When the thoughts and feelings are taken back inside the projecting person from the other person, they may be better able to handle them as they also bring back something of the other person and the way they appeared to cope. It can also be comforting just to know that another person has experienced a troublesome part of the self.

The depressive position is thus a gentler and more cooperative counterpoint to the paranoid-schizoid position and acts to heal its wounds.

 

My understanding of this is that children (or adults if they have been emotionally neglected and wounded and didn’t have a “good-enough” caregiver to help them develop through these phases successfully), tend to see people as all good or all bad due to using splitting as a defence mechanism.  In the therapy setting, this happens because a child is desperate for a good enough parent substitute (this is 100% true for me as I have written many times on here).

As therapy continues, the aim is that the therapist helps us to move through this phase as we should have done as children and in turn, we are more able to view the therapist as a whole person made up of good bits and bad bits and not one or the other.

I guess that when my T referred to me having “moved out of the paranoid-schizoid and into the depressive position” on Thursday she meant that I have moved out of the entirely “bad” projecting place and was then in a place where I was feeling guilt and worry about HER feelings and the damage that I may have caused to HER and our relationship. I think this is evident if you read my latest blog post.

Klein says “If the confluence of loved and hated figures can be borne, anxiety begins to centre on the welfare and survival of the other as a whole object, eventually giving rise to remorseful guilt and poignant sadness, linked to the deepening of love.”. I think I speak of this poignant sadness in my post “Drunk Thoughts“.

I guess when I went to my session Thursday and told T I couldn’t relax, was crying a lot and didn’t really know why and was feeling utterly helpless it was because I was feeling the guilt and grief of my projection onto T, the worry that I had damaged her/us.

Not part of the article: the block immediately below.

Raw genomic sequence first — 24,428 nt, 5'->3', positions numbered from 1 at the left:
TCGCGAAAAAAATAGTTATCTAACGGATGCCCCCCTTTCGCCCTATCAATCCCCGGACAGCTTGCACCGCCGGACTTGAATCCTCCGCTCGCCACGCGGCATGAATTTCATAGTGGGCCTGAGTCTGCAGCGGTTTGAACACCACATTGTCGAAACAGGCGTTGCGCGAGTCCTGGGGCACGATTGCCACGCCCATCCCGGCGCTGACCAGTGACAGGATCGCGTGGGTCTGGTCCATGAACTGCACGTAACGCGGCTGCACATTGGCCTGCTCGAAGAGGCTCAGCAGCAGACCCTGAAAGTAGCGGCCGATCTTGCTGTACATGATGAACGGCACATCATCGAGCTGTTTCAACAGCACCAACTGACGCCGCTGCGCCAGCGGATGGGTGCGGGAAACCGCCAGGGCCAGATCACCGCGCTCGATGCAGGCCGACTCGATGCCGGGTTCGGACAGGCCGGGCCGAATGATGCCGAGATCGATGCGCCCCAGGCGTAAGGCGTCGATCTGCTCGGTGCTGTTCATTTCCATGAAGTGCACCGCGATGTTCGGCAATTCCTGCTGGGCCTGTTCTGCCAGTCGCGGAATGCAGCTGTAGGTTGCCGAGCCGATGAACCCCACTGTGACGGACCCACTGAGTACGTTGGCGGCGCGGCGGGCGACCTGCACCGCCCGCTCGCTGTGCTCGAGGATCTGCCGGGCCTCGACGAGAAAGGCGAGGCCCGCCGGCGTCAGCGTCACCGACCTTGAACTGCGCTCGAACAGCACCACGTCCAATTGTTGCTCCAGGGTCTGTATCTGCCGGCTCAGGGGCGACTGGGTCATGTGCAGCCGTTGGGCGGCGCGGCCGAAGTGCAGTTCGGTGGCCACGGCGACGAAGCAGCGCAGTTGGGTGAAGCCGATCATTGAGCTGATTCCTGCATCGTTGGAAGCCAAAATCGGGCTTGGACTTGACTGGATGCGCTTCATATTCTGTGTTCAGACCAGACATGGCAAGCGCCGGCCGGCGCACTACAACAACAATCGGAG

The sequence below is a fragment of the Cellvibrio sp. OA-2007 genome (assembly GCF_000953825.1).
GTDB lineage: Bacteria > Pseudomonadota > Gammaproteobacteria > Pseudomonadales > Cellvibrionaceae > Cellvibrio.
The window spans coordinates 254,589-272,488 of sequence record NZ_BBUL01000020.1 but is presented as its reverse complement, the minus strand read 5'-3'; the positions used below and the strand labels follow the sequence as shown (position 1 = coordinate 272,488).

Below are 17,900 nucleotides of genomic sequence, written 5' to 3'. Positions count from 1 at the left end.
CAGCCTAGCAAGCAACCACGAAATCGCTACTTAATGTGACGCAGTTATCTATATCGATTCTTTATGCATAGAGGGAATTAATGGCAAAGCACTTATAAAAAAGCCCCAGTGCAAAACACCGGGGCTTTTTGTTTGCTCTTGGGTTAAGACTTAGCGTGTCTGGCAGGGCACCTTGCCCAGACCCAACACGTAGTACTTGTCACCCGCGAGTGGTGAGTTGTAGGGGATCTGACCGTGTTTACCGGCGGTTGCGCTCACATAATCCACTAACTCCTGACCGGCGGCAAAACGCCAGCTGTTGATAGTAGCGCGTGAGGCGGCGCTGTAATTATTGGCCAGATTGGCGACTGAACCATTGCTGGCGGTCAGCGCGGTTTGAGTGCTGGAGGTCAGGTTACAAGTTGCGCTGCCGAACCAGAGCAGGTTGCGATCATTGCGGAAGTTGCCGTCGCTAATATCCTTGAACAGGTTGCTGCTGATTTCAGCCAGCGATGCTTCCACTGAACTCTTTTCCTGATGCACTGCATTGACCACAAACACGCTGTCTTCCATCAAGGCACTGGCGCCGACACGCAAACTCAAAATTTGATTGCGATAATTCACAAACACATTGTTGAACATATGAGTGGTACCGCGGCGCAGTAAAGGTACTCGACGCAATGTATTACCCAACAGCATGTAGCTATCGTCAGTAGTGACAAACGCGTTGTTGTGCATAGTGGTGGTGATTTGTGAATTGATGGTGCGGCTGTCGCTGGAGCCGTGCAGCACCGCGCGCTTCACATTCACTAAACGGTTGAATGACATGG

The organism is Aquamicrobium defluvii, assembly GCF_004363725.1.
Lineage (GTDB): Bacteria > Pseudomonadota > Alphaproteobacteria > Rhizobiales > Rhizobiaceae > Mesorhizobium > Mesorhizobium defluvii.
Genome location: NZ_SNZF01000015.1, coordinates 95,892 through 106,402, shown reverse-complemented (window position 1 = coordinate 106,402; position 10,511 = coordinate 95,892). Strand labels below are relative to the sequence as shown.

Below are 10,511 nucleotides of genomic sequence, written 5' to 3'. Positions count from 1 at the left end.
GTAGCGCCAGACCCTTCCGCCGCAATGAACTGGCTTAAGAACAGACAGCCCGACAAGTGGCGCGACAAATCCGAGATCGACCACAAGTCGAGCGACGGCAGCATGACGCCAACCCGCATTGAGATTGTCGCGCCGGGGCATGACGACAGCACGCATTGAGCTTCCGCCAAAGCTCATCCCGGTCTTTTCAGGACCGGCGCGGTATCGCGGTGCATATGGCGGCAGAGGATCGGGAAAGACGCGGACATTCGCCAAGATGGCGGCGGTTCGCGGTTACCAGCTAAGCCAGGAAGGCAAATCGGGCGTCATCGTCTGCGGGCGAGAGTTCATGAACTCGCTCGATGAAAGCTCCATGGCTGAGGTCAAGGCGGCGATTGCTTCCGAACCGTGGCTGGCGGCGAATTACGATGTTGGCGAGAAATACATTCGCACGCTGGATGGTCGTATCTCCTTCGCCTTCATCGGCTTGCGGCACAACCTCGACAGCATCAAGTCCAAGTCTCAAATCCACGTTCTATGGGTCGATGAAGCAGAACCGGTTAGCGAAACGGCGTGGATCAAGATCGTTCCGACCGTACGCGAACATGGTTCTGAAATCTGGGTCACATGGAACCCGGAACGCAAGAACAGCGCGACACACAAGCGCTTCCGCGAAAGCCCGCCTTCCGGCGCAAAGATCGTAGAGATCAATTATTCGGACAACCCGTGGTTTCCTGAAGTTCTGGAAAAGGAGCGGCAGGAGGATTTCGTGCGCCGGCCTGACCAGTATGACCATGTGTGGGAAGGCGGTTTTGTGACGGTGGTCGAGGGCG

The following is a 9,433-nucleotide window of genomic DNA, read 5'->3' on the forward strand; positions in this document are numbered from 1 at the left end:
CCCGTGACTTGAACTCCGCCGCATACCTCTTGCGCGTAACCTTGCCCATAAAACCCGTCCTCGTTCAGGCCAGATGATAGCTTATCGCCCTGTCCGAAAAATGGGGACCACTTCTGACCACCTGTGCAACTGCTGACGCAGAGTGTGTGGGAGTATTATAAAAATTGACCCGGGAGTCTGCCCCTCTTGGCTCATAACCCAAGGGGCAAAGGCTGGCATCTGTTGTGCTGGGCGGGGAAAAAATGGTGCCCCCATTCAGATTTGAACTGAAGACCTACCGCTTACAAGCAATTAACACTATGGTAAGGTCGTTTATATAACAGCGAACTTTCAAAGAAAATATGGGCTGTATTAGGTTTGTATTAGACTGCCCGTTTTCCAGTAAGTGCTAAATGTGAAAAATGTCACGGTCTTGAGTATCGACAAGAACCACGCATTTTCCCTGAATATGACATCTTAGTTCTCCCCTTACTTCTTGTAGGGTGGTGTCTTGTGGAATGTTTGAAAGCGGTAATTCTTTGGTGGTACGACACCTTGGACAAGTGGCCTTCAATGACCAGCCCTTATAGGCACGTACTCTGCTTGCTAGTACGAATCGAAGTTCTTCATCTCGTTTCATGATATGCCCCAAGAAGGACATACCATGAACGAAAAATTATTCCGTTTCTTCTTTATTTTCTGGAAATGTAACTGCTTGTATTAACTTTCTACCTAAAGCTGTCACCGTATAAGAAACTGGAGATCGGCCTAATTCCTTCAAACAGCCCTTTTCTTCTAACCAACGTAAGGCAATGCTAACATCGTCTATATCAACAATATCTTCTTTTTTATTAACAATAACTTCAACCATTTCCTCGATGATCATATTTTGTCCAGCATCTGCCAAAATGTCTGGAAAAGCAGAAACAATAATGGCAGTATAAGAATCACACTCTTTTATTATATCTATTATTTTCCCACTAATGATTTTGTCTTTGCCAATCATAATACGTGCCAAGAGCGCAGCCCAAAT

AANNNDDDDD……

On top of this wonderful new information, I then came across the following blog:

https://bpdtransformation.wordpress.com/2014/02/08/four-phases-of-bpd-treatment-and-recovery/

which explained the 4 phases of therapy when recovering from BDP – being

(1) The Out-of-Contact Phase

(2) Ambivalent Symbiosis

3)  Therapeutic Symbiosis

4)  Resolution of the Symbiosis (Individuation)

The blogger explains these amazingly well and so I won’t copy her blog but please read it if you are interested.  I wonder now if this is what my T meant when she told me last week that we were now entering into the phase of my therapy where rupture and repair was common.  (Phase 2 perhaps? The ambivalent phase?).

I then read this:

“…. the dominance of the all-negative images during ambivalent symbiosis result in the patient distrusting the therapist and using projective identification to reject them. The patient distorts the therapist, turning him “all bad” in their mind in order to block the development of a positive relationship. In other words, the patient sabotages himself by actively attacking his potential positive relationship to the therapist“.

Oh dear.. well that feels worryingly familiar doesn’t it? Our entire rupture was formed on me asking to go from 2 sessions to 1 and her reaction being that I was sabotaging my therapy……… GULP!!  What followed? a huge rupture where I turned her “all bad”………….

 

4 thoughts on “Paranoid-Schizoid and Depressive Positions And Recovery from BPD